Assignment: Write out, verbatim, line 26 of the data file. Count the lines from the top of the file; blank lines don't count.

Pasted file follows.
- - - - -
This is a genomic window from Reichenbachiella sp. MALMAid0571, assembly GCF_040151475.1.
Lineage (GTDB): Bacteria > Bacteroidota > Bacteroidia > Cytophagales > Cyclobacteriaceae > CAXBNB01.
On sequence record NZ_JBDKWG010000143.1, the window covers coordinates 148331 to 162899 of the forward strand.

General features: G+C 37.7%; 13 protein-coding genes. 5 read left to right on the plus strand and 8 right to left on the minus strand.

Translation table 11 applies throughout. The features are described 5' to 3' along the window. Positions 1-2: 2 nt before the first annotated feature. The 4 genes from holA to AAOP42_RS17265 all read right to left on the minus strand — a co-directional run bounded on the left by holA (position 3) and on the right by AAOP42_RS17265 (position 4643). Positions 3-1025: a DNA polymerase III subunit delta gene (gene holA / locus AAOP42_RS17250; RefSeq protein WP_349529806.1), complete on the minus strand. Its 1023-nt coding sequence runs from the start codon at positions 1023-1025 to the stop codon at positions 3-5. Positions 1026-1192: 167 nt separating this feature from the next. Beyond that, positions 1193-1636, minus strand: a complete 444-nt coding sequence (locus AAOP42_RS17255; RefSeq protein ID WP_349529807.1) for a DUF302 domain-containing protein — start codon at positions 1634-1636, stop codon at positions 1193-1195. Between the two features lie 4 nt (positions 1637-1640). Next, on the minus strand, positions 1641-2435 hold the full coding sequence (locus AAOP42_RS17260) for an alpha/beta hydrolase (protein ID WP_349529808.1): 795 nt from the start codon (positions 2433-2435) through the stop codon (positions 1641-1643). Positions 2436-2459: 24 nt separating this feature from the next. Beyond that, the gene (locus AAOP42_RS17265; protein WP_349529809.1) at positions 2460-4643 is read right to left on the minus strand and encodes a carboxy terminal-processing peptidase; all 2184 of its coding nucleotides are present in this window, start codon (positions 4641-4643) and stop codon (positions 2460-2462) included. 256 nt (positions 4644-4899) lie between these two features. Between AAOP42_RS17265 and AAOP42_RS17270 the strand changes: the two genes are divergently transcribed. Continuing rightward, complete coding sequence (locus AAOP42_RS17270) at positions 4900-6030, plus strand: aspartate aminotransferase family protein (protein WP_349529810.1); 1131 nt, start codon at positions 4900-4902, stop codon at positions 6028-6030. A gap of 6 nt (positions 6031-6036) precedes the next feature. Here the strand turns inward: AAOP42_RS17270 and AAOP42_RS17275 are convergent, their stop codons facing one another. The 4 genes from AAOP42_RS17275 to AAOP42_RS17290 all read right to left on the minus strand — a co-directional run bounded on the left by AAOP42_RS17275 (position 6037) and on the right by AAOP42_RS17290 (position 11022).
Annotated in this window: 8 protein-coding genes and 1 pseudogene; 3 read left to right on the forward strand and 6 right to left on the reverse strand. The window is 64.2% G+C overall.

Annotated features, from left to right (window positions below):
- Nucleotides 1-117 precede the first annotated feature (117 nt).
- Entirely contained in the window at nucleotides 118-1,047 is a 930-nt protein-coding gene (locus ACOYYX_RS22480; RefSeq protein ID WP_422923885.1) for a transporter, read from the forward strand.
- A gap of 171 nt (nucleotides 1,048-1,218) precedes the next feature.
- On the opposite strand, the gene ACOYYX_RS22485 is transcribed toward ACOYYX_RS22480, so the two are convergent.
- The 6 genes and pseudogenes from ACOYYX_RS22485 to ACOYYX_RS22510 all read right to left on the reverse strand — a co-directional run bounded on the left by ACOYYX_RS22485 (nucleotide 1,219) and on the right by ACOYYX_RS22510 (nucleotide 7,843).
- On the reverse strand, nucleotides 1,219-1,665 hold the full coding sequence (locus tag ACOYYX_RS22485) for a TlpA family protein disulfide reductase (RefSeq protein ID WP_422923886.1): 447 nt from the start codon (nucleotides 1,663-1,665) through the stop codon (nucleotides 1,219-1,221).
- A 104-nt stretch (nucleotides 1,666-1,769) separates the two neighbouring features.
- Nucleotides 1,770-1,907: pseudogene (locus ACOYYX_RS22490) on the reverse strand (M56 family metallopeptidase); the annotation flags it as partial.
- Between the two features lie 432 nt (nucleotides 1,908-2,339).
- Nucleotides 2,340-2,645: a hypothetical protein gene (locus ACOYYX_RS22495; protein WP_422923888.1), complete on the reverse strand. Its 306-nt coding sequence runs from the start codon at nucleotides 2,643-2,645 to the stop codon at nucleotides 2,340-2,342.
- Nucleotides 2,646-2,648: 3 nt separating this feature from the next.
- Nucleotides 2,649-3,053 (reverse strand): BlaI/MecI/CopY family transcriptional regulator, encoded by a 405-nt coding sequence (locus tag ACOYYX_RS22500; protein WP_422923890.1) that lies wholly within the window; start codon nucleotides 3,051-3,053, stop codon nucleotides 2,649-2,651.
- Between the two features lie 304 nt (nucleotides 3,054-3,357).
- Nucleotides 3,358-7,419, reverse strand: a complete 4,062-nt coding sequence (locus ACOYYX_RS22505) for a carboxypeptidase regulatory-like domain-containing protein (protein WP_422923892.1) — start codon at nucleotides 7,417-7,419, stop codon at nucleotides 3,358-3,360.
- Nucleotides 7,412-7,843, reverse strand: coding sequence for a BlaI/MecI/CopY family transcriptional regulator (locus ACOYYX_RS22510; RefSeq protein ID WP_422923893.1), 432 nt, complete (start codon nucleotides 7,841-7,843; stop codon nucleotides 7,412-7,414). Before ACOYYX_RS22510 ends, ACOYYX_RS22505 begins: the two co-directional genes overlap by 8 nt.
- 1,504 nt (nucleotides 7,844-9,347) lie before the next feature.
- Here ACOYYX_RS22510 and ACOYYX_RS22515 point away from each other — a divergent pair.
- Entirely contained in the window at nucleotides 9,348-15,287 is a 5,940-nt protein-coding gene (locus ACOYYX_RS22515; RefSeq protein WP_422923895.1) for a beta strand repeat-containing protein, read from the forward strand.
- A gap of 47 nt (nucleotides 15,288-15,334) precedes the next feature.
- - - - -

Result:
- A gap of 47 nt (nucleotides 15,288-15,334) precedes the next feature.